Health News of 2014-03-27

Prolonged malaria or typhoid could be signs of Ebola - GHS warns

The Ghana Health Service has warned that persistent malaria and typhoid conditions could be a possible symptom of the deadly Ebola virus.

Head of Disease Surveillance at the Ghana Health Service (GHS), Dr. Badu Sarkodie, therefore advised medical officers not to hesitate to refer such prolonged malaria or typhoid for further examination for the virus.

Parliament on Wednesday, March 26, 2014, called for an “urgent” national preparation to forestall possible outbreak of the deadly Ebola virus in the country.

It follows a wave of fatal outbreaks of the virulent disease in neighboring Guinea and Liberia, where health workers have been battling to contain the virus since Monday. Over Sixty people are reported to have died after coming into contact with the disease.

The disease is said to be transmitted to humans mainly through fruit eating bats and gorillas. A cure is yet to be discovered for the disease; neither is there a vaccine to prevent it.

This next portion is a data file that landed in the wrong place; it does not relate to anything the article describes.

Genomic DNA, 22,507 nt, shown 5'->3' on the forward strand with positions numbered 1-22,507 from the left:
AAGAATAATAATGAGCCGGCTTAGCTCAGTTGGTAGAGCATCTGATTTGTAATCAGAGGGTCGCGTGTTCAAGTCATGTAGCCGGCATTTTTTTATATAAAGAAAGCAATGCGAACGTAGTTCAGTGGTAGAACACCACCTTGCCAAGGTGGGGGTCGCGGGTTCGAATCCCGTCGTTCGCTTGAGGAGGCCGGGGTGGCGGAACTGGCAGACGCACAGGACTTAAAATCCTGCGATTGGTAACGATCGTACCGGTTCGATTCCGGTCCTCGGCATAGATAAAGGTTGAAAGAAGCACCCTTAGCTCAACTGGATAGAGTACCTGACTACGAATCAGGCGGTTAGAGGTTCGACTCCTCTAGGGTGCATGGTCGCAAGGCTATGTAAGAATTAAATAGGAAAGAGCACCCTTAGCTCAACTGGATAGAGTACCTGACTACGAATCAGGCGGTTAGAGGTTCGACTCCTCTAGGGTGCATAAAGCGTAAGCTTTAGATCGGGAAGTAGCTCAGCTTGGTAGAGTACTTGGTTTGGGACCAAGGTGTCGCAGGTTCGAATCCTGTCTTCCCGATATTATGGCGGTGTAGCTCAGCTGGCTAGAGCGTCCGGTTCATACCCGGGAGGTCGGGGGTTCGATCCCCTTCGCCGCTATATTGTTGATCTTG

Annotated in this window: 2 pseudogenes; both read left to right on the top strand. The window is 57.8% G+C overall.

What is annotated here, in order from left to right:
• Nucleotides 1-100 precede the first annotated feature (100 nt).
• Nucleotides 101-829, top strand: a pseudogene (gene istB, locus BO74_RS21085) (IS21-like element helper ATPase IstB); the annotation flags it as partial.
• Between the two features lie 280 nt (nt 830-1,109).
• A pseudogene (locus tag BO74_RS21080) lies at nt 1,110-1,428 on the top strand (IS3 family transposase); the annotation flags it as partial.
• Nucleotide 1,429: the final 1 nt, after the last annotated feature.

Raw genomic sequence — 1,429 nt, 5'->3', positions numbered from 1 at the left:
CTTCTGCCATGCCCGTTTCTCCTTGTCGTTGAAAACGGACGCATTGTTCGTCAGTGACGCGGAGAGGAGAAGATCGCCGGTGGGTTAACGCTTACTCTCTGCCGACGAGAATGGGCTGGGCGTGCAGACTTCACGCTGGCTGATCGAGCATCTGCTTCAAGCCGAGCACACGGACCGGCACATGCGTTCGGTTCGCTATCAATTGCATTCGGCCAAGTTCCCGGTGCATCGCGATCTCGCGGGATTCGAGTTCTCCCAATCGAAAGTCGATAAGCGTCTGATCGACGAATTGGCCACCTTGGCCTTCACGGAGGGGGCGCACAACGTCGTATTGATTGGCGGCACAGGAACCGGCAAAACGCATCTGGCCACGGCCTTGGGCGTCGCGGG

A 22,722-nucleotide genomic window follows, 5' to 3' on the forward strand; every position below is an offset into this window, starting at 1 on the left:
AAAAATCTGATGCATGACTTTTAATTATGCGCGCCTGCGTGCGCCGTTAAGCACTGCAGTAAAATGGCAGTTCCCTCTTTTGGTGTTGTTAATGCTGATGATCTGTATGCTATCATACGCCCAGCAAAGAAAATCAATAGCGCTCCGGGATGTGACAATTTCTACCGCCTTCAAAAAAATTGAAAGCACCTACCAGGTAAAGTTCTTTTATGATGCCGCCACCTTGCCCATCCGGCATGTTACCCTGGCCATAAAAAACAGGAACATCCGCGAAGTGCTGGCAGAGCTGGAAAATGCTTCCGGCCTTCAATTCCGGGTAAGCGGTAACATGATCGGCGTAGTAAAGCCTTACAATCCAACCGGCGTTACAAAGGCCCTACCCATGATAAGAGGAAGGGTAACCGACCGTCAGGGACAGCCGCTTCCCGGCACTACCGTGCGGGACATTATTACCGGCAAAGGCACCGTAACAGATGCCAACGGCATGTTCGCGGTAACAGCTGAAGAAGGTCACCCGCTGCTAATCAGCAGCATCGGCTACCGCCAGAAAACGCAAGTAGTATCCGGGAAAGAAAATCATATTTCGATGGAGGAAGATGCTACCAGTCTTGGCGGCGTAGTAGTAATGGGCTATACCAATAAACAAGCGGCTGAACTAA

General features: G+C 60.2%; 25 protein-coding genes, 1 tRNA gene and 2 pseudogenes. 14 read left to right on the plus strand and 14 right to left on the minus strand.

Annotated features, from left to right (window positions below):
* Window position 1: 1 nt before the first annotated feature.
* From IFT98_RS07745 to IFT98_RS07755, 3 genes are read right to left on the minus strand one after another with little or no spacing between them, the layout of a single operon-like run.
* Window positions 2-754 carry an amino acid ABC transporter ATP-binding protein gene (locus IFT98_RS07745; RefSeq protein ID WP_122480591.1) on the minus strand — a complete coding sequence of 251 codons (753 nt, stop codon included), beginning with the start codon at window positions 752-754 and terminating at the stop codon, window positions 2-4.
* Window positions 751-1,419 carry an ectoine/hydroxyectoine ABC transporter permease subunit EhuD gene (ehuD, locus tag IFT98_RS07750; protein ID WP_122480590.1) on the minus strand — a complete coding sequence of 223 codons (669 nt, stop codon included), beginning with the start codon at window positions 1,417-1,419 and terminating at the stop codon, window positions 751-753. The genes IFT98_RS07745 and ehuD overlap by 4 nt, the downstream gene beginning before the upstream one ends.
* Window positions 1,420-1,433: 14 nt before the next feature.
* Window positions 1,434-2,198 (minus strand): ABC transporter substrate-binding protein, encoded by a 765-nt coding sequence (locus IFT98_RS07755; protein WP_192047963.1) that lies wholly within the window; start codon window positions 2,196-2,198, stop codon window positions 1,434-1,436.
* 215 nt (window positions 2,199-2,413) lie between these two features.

But Dr. Badu Sarkodie revealed on the Super Morning Show on Joy FM Thursday, that the initial presentation of the disease is similar to malaria and typhoid and urges vigilance from medical practitioners to contain it.

He said health personnel at various entry points to the country have been highly sensitized to be on the lookout for suspected cases and manage it appropriately.

"...Now that we are high alert and know that we have this problem in related neigbouring countries [Guinea], when we see people with malaria and we treat it and it's not going, let's think about Ebola as well. Take a sample, send it to the laboratory for the expertise to confirm it," he cautioned.

"We don't have the vaccine for the condition for now [but] there is specific anti-viral agent to treat it so it is very important that what we have started [public education], we sustain it [awareness]".

The Ebola virus disease (EVD) or Ebola hemorrhagic fever (EHF) is the human disease that may be caused by any of four of the five known ebola viruses. These four viruses are: Bundibugyo virus (BDBV), Ebola virus (EBOV), Sudan virus (SUDV), and Taï Forest virus (TAFV, formerly and more commonly Côte d'Ivoire Ebola virus (Ivory Coast Ebolavirus, CIEBOV). EVD is a viral hemorrhagic fever (VHF), and is clinically nearly indistinguishable from Marburg virus disease (MVD).

Persons suffering from the disease may experience bleeding from nose, mouth, coughing up blood, internal bleeding or pass bloody stool, Dr. Badu Sarkodie noted.